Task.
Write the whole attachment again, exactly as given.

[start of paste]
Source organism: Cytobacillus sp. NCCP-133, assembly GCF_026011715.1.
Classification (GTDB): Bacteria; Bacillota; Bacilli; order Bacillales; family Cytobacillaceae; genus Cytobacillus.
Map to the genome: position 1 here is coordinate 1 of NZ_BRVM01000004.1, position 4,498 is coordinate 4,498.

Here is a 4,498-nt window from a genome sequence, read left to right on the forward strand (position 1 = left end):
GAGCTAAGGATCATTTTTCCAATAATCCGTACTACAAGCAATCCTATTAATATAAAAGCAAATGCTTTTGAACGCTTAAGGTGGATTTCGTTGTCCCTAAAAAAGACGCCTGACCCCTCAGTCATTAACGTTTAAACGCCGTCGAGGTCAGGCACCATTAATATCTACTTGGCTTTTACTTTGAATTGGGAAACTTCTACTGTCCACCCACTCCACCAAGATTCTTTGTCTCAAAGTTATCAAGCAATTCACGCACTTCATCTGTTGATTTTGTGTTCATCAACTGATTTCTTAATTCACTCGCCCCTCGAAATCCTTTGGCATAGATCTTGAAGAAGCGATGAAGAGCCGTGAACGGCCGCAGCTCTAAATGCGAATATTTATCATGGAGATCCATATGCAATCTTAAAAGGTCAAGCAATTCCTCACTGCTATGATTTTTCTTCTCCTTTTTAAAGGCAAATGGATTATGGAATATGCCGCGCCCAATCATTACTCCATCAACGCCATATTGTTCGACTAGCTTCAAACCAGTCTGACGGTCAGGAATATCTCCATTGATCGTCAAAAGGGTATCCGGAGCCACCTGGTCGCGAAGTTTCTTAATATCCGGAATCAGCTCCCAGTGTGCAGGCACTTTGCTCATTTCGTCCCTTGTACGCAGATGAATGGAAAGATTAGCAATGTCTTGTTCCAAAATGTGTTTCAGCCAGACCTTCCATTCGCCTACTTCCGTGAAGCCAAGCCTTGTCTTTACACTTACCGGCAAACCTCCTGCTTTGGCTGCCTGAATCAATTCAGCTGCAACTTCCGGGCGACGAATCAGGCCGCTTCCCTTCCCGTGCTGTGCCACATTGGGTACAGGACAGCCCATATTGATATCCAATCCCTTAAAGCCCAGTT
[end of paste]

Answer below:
Source organism: Cytobacillus sp. NCCP-133, assembly GCF_026011715.1.
Classification (GTDB): Bacteria; Bacillota; Bacilli; order Bacillales; family Cytobacillaceae; genus Cytobacillus.
Map to the genome: position 1 here is coordinate 1 of NZ_BRVM01000004.1, position 4,498 is coordinate 4,498.

Here is a 4,498-nt window from a genome sequence, read left to right on the forward strand (position 1 = left end):
GAGCTAAGGATCATTTTTCCAATAATCCGTACTACAAGCAATCCTATTAATATAAAAGCAAATGCTTTTGAACGCTTAAGGTGGATTTCGTTGTCCCTAAAAAAGACGCCTGACCCCTCAGTCATTAACGTTTAAACGCCGTCGAGGTCAGGCACCATTAATATCTACTTGGCTTTTACTTTGAATTGGGAAACTTCTACTGTCCACCCACTCCACCAAGATTCTTTGTCTCAAAGTTATCAAGCAATTCACGCACTTCATCTGTTGATTTTGTGTTCATCAACTGATTTCTTAATTCACTCGCCCCTCGAAATCCTTTGGCATAGATCTTGAAGAAGCGATGAAGAGCCGTGAACGGCCGCAGCTCTAAATGCGAATATTTATCATGGAGATCCATATGCAATCTTAAAAGGTCAAGCAATTCCTCACTGCTATGATTTTTCTTCTCCTTTTTAAAGGCAAATGGATTATGGAATATGCCGCGCCCAATCATTACTCCATCAACGCCATATTGTTCGACTAGCTTCAAACCAGTCTGACGGTCAGGAATATCTCCATTGATCGTCAAAAGGGTATCCGGAGCCACCTGGTCGCGAAGTTTCTTAATATCCGGAATCAGCTCCCAGTGTGCAGGCACTTTGCTCATTTCGTCCCTTGTACGCAGATGAATGGAAAGATTAGCAATGTCTTGTTCCAAAATGTGTTTCAGCCAGACCTTCCATTCGCCTACTTCCGTGAAGCCAAGCCTTGTCTTTACACTTACCGGCAAACCTCCTGCTTTGGCTGCCTGAATCAATTCAGCTGCAACTTCCGGGCGACGAATCAGGCCGCTTCCCTTCCCGTGCTGTGCCACATTGGGTACAGGACAGCCCATATTGATATCCAATCCCTTAAAGCCCAGTT